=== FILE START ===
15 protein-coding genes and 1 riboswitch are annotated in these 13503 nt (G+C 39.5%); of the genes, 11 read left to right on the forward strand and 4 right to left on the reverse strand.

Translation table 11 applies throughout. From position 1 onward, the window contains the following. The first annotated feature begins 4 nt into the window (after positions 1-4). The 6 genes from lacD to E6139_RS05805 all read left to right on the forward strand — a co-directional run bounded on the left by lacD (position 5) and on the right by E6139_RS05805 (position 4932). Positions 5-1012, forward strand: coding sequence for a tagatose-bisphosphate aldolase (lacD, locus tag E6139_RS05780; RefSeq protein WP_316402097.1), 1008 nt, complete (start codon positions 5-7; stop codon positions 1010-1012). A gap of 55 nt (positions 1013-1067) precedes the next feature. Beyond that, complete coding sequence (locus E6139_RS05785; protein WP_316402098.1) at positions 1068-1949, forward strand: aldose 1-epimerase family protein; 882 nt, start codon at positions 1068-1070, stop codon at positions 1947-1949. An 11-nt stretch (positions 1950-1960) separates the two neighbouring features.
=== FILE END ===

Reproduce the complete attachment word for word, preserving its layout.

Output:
15 protein-coding genes and 1 riboswitch are annotated in these 13503 nt (G+C 39.5%); of the genes, 11 read left to right on the forward strand and 4 right to left on the reverse strand.

Translation table 11 applies throughout. From position 1 onward, the window contains the following. The first annotated feature begins 4 nt into the window (after positions 1-4). The 6 genes from lacD to E6139_RS05805 all read left to right on the forward strand — a co-directional run bounded on the left by lacD (position 5) and on the right by E6139_RS05805 (position 4932). Positions 5-1012, forward strand: coding sequence for a tagatose-bisphosphate aldolase (lacD, locus tag E6139_RS05780; RefSeq protein WP_316402097.1), 1008 nt, complete (start codon positions 5-7; stop codon positions 1010-1012). A gap of 55 nt (positions 1013-1067) precedes the next feature. Beyond that, complete coding sequence (locus E6139_RS05785; protein WP_316402098.1) at positions 1068-1949, forward strand: aldose 1-epimerase family protein; 882 nt, start codon at positions 1068-1070, stop codon at positions 1947-1949. An 11-nt stretch (positions 1950-1960) separates the two neighbouring features.